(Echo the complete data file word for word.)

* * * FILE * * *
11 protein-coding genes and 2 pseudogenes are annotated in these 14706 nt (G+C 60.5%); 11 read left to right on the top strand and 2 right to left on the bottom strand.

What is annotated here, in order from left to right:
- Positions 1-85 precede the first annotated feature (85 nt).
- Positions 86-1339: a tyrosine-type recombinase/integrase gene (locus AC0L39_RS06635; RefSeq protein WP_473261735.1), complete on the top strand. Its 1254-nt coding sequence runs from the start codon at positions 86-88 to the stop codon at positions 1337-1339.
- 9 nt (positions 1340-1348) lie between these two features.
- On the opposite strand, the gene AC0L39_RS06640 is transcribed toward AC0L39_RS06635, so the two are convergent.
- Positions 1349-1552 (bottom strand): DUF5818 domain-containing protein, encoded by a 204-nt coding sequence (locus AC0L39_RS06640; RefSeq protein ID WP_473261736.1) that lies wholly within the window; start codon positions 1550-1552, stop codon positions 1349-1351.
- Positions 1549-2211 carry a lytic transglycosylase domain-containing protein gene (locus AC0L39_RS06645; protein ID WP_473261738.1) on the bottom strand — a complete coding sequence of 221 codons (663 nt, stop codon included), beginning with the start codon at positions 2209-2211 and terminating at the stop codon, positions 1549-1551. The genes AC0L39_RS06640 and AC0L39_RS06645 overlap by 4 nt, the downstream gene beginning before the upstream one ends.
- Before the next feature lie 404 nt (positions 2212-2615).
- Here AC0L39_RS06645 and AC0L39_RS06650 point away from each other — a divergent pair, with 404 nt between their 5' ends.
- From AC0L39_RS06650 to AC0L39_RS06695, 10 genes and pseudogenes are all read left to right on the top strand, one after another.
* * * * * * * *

11 protein-coding genes and 2 pseudogenes are annotated in these 14706 nt (G+C 60.5%); 11 read left to right on the top strand and 2 right to left on the bottom strand.

What is annotated here, in order from left to right:
- Positions 1-85 precede the first annotated feature (85 nt).
- Positions 86-1339: a tyrosine-type recombinase/integrase gene (locus AC0L39_RS06635; RefSeq protein WP_473261735.1), complete on the top strand. Its 1254-nt coding sequence runs from the start codon at positions 86-88 to the stop codon at positions 1337-1339.
- 9 nt (positions 1340-1348) lie between these two features.
- On the opposite strand, the gene AC0L39_RS06640 is transcribed toward AC0L39_RS06635, so the two are convergent.
- Positions 1349-1552 (bottom strand): DUF5818 domain-containing protein, encoded by a 204-nt coding sequence (locus AC0L39_RS06640; RefSeq protein ID WP_473261736.1) that lies wholly within the window; start codon positions 1550-1552, stop codon positions 1349-1351.
- Positions 1549-2211 carry a lytic transglycosylase domain-containing protein gene (locus AC0L39_RS06645; protein ID WP_473261738.1) on the bottom strand — a complete coding sequence of 221 codons (663 nt, stop codon included), beginning with the start codon at positions 2209-2211 and terminating at the stop codon, positions 1549-1551. The genes AC0L39_RS06640 and AC0L39_RS06645 overlap by 4 nt, the downstream gene beginning before the upstream one ends.
- Before the next feature lie 404 nt (positions 2212-2615).
- Here AC0L39_RS06645 and AC0L39_RS06650 point away from each other — a divergent pair, with 404 nt between their 5' ends.
- From AC0L39_RS06650 to AC0L39_RS06695, 10 genes and pseudogenes are all read left to right on the top strand, one after another.